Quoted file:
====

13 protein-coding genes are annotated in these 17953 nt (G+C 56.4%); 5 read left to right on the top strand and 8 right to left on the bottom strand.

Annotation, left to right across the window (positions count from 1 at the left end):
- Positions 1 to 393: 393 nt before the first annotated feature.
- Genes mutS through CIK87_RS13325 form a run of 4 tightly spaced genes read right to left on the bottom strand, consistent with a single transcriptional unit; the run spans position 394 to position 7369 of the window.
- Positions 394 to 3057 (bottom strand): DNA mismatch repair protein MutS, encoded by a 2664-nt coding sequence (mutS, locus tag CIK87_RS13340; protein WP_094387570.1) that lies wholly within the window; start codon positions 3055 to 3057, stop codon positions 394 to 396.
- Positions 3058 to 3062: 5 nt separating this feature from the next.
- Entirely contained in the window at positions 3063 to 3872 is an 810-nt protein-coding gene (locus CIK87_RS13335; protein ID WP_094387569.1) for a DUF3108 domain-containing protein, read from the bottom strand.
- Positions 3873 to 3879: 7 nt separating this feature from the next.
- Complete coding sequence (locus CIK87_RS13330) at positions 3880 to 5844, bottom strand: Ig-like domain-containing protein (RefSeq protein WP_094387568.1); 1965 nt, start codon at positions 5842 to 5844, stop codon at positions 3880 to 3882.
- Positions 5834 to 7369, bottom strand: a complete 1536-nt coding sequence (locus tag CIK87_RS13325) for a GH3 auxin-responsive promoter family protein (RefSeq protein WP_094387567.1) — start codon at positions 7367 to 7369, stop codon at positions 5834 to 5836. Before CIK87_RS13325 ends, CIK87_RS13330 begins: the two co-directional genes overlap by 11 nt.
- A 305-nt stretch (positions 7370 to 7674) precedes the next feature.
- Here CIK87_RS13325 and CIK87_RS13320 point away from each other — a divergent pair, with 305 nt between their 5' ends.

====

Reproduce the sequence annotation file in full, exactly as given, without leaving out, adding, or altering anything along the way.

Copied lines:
13 protein-coding genes are annotated in these 17953 nt (G+C 56.4%); 5 read left to right on the top strand and 8 right to left on the bottom strand.

Annotation, left to right across the window (positions count from 1 at the left end):
- Positions 1 to 393: 393 nt before the first annotated feature.
- Genes mutS through CIK87_RS13325 form a run of 4 tightly spaced genes read right to left on the bottom strand, consistent with a single transcriptional unit; the run spans position 394 to position 7369 of the window.
- Positions 394 to 3057 (bottom strand): DNA mismatch repair protein MutS, encoded by a 2664-nt coding sequence (mutS, locus tag CIK87_RS13340; protein WP_094387570.1) that lies wholly within the window; start codon positions 3055 to 3057, stop codon positions 394 to 396.
- Positions 3058 to 3062: 5 nt separating this feature from the next.
- Entirely contained in the window at positions 3063 to 3872 is an 810-nt protein-coding gene (locus CIK87_RS13335; protein ID WP_094387569.1) for a DUF3108 domain-containing protein, read from the bottom strand.
- Positions 3873 to 3879: 7 nt separating this feature from the next.
- Complete coding sequence (locus CIK87_RS13330) at positions 3880 to 5844, bottom strand: Ig-like domain-containing protein (RefSeq protein WP_094387568.1); 1965 nt, start codon at positions 5842 to 5844, stop codon at positions 3880 to 3882.
- Positions 5834 to 7369, bottom strand: a complete 1536-nt coding sequence (locus tag CIK87_RS13325) for a GH3 auxin-responsive promoter family protein (RefSeq protein WP_094387567.1) — start codon at positions 7367 to 7369, stop codon at positions 5834 to 5836. Before CIK87_RS13325 ends, CIK87_RS13330 begins: the two co-directional genes overlap by 11 nt.
- A 305-nt stretch (positions 7370 to 7674) precedes the next feature.
- Here CIK87_RS13325 and CIK87_RS13320 point away from each other — a divergent pair, with 305 nt between their 5' ends.